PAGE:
WHDL - 00014629
WHDL - 00014629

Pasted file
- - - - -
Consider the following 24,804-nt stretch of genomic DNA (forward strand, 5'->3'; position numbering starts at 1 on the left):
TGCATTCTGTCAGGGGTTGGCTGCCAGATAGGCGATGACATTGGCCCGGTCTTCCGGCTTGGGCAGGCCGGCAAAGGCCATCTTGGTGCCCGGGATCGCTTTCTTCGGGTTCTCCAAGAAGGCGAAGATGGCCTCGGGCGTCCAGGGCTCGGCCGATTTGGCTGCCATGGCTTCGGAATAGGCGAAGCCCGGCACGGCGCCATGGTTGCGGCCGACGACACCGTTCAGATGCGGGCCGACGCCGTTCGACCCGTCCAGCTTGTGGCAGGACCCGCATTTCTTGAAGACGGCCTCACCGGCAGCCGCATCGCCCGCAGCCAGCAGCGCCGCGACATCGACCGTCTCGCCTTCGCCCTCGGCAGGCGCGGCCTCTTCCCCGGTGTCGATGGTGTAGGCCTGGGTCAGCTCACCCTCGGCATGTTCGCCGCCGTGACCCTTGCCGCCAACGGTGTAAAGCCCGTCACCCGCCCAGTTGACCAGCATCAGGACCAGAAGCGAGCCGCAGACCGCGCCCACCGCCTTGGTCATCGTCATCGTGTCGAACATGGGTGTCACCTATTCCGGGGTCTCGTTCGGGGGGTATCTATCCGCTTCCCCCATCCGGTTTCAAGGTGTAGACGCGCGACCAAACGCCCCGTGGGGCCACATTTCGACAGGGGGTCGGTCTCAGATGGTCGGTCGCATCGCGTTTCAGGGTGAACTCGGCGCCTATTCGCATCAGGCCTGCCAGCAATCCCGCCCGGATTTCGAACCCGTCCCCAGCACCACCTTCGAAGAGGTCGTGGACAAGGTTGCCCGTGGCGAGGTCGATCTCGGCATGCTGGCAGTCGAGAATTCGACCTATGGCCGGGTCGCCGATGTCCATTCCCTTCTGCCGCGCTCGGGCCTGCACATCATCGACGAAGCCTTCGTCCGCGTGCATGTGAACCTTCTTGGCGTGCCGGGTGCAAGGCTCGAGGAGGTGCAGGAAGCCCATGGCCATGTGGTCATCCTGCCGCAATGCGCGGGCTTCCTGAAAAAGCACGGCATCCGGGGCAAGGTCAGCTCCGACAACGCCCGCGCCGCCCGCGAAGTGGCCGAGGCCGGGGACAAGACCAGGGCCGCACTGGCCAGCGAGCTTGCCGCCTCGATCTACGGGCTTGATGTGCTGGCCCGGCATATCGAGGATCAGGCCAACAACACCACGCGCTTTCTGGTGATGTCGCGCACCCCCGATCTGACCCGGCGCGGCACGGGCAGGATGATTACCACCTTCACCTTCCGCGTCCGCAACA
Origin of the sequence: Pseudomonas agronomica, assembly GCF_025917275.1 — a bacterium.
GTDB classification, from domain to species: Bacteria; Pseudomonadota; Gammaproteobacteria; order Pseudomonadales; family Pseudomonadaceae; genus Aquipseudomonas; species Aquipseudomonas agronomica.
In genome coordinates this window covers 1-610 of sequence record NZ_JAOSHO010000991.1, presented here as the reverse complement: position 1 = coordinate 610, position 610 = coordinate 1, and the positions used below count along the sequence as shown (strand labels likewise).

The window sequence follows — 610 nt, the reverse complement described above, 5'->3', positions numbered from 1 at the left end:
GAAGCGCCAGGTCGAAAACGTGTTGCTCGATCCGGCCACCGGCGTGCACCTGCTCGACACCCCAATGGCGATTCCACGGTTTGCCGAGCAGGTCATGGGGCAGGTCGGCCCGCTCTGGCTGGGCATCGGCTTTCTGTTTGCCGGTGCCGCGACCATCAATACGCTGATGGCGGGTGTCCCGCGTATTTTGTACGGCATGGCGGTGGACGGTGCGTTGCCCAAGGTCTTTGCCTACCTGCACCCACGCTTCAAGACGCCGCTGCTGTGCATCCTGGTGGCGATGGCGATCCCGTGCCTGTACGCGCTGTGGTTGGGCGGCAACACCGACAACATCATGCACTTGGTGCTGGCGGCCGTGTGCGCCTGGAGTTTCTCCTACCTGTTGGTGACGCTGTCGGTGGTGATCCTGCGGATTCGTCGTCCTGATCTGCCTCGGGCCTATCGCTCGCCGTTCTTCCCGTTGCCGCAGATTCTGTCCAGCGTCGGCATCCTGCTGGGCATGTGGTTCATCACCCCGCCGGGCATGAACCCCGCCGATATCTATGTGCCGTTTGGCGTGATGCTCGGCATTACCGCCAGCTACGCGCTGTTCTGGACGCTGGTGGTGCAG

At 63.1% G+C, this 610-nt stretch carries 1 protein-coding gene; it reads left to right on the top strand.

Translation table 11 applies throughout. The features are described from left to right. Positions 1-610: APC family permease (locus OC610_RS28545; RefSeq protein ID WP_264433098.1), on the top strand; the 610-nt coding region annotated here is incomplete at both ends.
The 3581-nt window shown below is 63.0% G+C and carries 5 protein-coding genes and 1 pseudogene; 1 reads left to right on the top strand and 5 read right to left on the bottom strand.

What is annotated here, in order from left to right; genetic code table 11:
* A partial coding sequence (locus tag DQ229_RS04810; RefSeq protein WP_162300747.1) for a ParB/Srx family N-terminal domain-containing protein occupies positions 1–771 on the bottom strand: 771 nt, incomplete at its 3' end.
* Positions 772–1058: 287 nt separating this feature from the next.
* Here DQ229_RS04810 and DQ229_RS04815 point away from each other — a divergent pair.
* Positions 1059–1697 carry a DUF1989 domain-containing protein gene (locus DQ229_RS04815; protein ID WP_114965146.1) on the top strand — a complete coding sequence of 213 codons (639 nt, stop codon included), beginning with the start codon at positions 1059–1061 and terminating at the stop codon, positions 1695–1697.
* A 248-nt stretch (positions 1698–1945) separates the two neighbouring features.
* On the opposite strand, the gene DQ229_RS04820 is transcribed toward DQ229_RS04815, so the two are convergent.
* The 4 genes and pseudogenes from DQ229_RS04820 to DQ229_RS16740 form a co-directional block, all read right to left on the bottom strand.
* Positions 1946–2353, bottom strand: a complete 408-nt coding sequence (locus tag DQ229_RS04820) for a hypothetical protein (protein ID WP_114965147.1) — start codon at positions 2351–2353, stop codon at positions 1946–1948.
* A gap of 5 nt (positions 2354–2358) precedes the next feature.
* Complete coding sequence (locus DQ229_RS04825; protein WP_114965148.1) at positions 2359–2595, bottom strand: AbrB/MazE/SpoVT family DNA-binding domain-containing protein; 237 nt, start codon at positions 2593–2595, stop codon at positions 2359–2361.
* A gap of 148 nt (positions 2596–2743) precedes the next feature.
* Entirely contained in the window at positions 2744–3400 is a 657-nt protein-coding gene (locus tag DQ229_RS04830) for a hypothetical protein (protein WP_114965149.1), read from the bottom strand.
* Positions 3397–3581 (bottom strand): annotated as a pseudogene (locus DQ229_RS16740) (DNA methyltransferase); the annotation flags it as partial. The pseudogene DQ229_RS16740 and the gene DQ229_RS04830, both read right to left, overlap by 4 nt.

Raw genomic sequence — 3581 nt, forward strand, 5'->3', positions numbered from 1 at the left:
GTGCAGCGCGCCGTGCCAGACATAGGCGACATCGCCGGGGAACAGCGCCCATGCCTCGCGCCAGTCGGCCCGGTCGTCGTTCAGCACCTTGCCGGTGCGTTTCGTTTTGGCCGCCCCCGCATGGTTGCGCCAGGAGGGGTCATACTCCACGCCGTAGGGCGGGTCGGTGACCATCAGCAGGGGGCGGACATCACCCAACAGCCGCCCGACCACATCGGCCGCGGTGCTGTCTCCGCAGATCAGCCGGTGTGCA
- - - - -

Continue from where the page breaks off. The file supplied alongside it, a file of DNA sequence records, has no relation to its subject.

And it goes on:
Although student-centered learning and the components it promotes are increasingly accepted and found extensively nationwide, there still exists minimal academic research that explores the perceptions and lived experiences of educators in transitioning to this educational philosophy. Therefore, the purpose of this study was to explore in specific detail the perceptions and lived experiences of secondary teachers and building principals in transitioning to student-centered learning and thereby assist in filling in the literature gaps surrounding this topic. The participants for this hermeneutical, qualitative phenomenological study consisted of six secondary teachers and four principals and used a constructivist theoretical framework to assist the researcher in identifying and conveying each participant’s deep, rich experience. In-depth interviews were used to gather responses and the data was transcribed and eventually grouped into three major themes, with key words and terms from the participants supporting each theme. The three themes that emerged when identifying and describing the perceptions and lived experiences of the participants in transitioning to student-centered learning were a shift in philosophy of education, changes in methods and pedagogy, and the importance of relationships among teachers, principals, and students. Although teacher and principal participant responses demonstrated some differences in the categories or terms that were identified, each response was still supportive of the same three major themes. Key findings from the study suggest that in order to effectively transition from teacher-centered to student-centered education, cognitive changes in an educator’s philosophy and mindset, along with social adjustments addressing relationships, connections, and experiences, must be recognized and even embraced.
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